Vietnam can be a challenge for an alternative to China. Ever since the US- China trade war heightened, many importers in America and elsewhere  were examining their supply chains to move to other countries. According to US Census Bureau, imports from Vietnam into USA jumped by 33 percent in the first of 2019. Low labour cost is one of the attractions for investment in  Vietnam. It is almost 50 percent lower than China.

Vietnam’s biggest specializations are in production of electronics, textiles and furniture. Eventually, electrical machinery, including electronics, are the biggest items of Vietnam’s exports. This translates into Vietnam as an appropriate alternative to China in the case of India for its overdependence on electronics. Even though Vietnam cannot catch up with China in terms of large volume and better logistics, one can likely meet subset of their requirement.  

FDI played an important  role in development of supply chain industry in Vietnam. Nearly 65 percent of FDI flowed into manufacturing and processing industries. Incidentally, FDI infused items are the major exports of Vietnam. This placed the nation as an important alternative to China for supply chain.

Notwithstanding, finding alternative sources for supply chain is not enough to tide over the overdependence in imports. Domestic production, say import substitution, is equally important to abate the overdependence on imports. Import substitution should be an important lever to self-reliance. It has two benefits for a nation like India. First, it encourages foreign investors to produce in the consuming country, given the large domestic demand. Second, it may give new lease of life to the domestic investors to join hand with foreign investors in lure of technology transfer and ebbing the capital investment risks.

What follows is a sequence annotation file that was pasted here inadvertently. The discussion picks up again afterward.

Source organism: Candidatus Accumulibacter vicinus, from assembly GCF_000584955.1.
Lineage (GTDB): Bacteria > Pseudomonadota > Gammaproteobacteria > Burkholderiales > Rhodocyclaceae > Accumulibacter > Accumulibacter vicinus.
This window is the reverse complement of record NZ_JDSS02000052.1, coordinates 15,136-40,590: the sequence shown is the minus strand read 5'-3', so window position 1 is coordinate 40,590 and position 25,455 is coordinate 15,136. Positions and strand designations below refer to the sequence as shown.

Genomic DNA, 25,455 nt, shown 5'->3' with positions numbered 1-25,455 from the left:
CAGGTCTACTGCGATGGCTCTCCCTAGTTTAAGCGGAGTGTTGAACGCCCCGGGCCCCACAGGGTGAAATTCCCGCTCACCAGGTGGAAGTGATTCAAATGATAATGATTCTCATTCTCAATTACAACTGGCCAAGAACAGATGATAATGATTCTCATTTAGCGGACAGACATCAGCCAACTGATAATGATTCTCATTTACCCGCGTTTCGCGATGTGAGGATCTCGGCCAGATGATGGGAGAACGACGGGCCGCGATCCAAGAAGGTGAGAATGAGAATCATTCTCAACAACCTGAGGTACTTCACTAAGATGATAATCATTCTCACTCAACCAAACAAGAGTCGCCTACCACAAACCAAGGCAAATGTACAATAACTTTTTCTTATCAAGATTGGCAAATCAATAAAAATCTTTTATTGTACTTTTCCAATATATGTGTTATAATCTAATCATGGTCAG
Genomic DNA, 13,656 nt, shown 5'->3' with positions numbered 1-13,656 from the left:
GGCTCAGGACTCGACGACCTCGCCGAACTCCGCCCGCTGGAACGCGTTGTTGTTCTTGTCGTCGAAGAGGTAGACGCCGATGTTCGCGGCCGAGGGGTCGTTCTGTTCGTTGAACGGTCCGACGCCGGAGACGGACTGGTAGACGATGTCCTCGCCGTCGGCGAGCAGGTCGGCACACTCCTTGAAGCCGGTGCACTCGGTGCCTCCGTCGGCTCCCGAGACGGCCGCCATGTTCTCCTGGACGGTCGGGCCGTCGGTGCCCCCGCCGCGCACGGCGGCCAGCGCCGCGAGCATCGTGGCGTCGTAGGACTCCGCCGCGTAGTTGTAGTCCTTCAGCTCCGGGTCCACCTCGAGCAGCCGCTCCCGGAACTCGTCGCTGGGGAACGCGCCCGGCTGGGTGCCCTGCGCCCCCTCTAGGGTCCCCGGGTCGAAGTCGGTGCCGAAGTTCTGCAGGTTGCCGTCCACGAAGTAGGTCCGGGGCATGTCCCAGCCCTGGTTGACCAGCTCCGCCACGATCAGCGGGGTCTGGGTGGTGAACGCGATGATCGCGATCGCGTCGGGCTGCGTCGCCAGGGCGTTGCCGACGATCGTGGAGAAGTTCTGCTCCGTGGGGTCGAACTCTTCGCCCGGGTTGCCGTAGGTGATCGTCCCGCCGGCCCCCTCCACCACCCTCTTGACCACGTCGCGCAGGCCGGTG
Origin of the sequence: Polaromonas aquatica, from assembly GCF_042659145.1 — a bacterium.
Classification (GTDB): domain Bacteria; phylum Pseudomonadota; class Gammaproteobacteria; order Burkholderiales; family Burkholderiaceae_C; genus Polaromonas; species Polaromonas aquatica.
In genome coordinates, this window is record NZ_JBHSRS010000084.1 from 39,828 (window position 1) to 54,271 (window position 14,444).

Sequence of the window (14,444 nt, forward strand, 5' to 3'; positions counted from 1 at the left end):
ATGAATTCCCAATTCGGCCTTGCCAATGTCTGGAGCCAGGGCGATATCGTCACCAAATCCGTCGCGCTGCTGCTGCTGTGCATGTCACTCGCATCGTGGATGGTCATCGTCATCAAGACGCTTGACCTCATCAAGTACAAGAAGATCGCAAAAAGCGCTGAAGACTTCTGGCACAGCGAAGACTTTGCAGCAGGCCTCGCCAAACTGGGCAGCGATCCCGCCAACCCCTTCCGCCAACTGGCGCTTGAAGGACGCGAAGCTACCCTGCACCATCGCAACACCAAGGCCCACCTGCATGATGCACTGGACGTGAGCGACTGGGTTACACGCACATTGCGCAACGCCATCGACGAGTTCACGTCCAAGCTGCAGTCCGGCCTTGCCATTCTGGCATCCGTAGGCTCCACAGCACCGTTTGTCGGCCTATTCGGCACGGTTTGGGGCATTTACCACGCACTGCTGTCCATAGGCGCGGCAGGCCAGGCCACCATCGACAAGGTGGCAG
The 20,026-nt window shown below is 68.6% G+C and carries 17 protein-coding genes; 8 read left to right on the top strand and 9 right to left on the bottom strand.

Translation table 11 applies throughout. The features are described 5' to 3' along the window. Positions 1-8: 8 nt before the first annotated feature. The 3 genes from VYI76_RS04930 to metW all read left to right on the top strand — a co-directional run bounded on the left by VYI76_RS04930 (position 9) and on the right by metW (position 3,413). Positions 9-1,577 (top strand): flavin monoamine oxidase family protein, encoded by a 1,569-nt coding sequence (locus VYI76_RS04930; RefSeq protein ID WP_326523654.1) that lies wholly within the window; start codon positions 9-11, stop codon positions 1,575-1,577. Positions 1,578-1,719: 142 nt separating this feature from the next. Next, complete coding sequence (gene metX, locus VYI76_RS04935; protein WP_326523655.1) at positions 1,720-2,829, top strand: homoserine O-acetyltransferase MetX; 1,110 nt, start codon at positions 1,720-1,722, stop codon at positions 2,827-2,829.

Domestic investors were almost dormant after the demonetization. Import substitution programme for metro coaches and signaling equipments, defence equipments and Public procurement are the cases in point.

Another challenge to tide over the supply chain crisis is to encourage  Indian investors to invest abroad. Alongside the development of domestic industry, investment abroad will supplement the supply chain production.   In other words, integrating the countries with domestic production should  pitch for a stable supply chain for production. Asian car policy by Toyota Motor Company could be a lesson. With a cost cutting aim, the Japanese company invested in Thailand, Philippines, Malaysia, Indonesia and India to build up a new supply chain. It set up production facilities for diesel engine, press parts, axle in Thailand, manual transmissions (middle type) in Philippines, engine computer in Malaysia, gasoline engines and door locks in Indonesia and manual transmissions (large type) in India.  

Given the new dynamism in global supply chain after China is losing predominance, India’s dependence on imports should adhere to the new dynamism. India- Vietnam bonhomie sparked when both became the victims of China in South China Sea. The turning point in the relation cropped up when Indian Prime Minister Narendra Modi visited Vietnam in September 2016 – the first  visit of Indian Prime Minister in 15 years, and back to back visit by newly elected Vietnam President Tran Dai Quang. 

Subrata Majumder

Subrata Majumder is a former adviser to Japan External Trade Organization (JETRO), New Delhi, and the author of “Exporting to Japan,” as well as various articles in Indian media, including Business Line, Echo of India, Indian Press Agency, and foreign media, such as Asia Times online and Eurasia Review .